The 366 daily episodes in 2014 were chronological snapshots of earth history, beginning with the Precambrian in January and on to the Cenozoic in December. You can find them all in the index in the right sidebar. In 2015, the daily episodes for each month were assembled into monthly packages, and a few new episodes were posted. Now, the blog/podcast is on an occasional schedule with diverse topics, and the Facebook Page showcases photos on Mineral Monday and Fossil Friday. Thanks for your interest!

Sunday, February 23, 2014

February 23. Trilobite poop

With over 4,000 mineral species, you could overflow this calendar with beautiful pictures and words about minerals, but most minerals don’t have a lot of specific connection to particular time periods in earth history. Some mineral deposits do, and we’ll talk about them. Today’s mineral, glauconite, does have a connection to the Cambrian, at least to some degree.

Glauconite is a complex potassium-iron alumino-silicate, K2(Mg,Fe)2Al6(Si4O10)3(OH)12. It can be found in many kinds of sedimentary rocks, and in many ages right up to the present, but it’s pretty common in the Cambrian. It occurs as little green pellets, often intermixed with good quartz sand, or interbedded with limestone. What made these pellets?

Cambrian Lion Mountain Sandstone
(green in lower portion from abundant glauconite), central Texas.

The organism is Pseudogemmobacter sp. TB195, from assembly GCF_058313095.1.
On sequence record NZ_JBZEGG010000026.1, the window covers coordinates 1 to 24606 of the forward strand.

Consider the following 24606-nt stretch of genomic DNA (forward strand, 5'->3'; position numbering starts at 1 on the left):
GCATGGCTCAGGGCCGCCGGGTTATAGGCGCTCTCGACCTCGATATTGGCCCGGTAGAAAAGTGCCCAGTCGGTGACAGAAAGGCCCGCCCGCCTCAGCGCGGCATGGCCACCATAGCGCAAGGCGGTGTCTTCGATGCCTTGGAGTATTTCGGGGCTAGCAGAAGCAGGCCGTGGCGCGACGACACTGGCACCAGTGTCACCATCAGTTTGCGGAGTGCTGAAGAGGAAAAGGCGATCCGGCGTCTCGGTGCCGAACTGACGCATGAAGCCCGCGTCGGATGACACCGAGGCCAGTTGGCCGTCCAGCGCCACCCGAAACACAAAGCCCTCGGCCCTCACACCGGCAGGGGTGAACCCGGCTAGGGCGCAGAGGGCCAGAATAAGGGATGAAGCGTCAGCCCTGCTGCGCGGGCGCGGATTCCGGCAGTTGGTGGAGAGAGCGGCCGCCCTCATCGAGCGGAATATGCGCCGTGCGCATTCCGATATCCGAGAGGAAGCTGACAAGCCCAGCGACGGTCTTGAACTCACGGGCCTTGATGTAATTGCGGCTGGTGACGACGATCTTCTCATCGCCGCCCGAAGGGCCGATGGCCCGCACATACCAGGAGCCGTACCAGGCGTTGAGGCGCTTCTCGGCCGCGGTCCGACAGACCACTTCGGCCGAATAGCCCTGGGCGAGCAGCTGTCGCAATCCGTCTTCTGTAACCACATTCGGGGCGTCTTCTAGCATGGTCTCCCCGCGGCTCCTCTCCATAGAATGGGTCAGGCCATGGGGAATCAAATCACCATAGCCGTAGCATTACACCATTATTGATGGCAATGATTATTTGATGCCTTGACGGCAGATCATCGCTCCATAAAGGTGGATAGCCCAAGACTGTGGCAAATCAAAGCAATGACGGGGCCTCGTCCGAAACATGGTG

To put it bluntly, glauconite pellets are trilobite poop. OK, not just trilobites, and that’s not the only way glauconite forms. But the little round grains in marine rocks are thought to be an alteration from the original fecal pellets excreted by marine organisms. It can also precipitate directly, and it can form when some iron-bearing minerals are weathered, but the pellets in sandstones are generally accepted to represent fecal material.

Some rocks contain enough glauconite to be called greensands, but more often, the sand-sized glauconite grains are scattered through the rock and aren’t obvious until you look at it under magnification. Then they practically pop out at you. The Lion Mountain Sandstone, in the Llano Region of central Texas, is a Cambrian formation rich in glauconite – and no real surprise, some parts of the rock are mostly broken up trilobite skeletons. It’s a cool rock, and it was probably laid down in a wide sandy tidal flat. With trilobites crawling all over the place and pooping left and right. Occasional storms must have broken up the trilobite shells and dumped them into the piles in which they are found today.

Glauconite is green because the iron in it is in its reduced state, rather than oxidized which would lead to a rusty red color. That means relatively anoxic, low oxygen, conditions, such as might be found on a sea floor below wave base or in a stagnant mud, or the gut of a trilobite. The presence of glauconite pellets is taken to mean that the rock they are in was formed in marine conditions, and that’s a useful conclusion to draw from the presence of little green grains in a rock.
—Richard I. Gibson

Cambrian Lion Mountain Sandstone (green in lower portion from abundant glauconite), central Texas. Photo by Erimus via Wikipedia, public domain


  1. Do the pellets show up in a higher concentration in rocks that formed from seas that had a higher population of marine animals or is it more about the conditions that existed when the rocks were being formed?

    By the way love the podcast

    1. Great question. Glauconite can form diagenetically (meaning, as a result of chemical and physical conditions of lithification of rocks) but I've had the impression that at least in these older rocks it is probably proportional to the concentration of animals. But I really don't know that for sure, and it's beyond my expertise. I will try to find someone who knows more about it. Thanks for the question!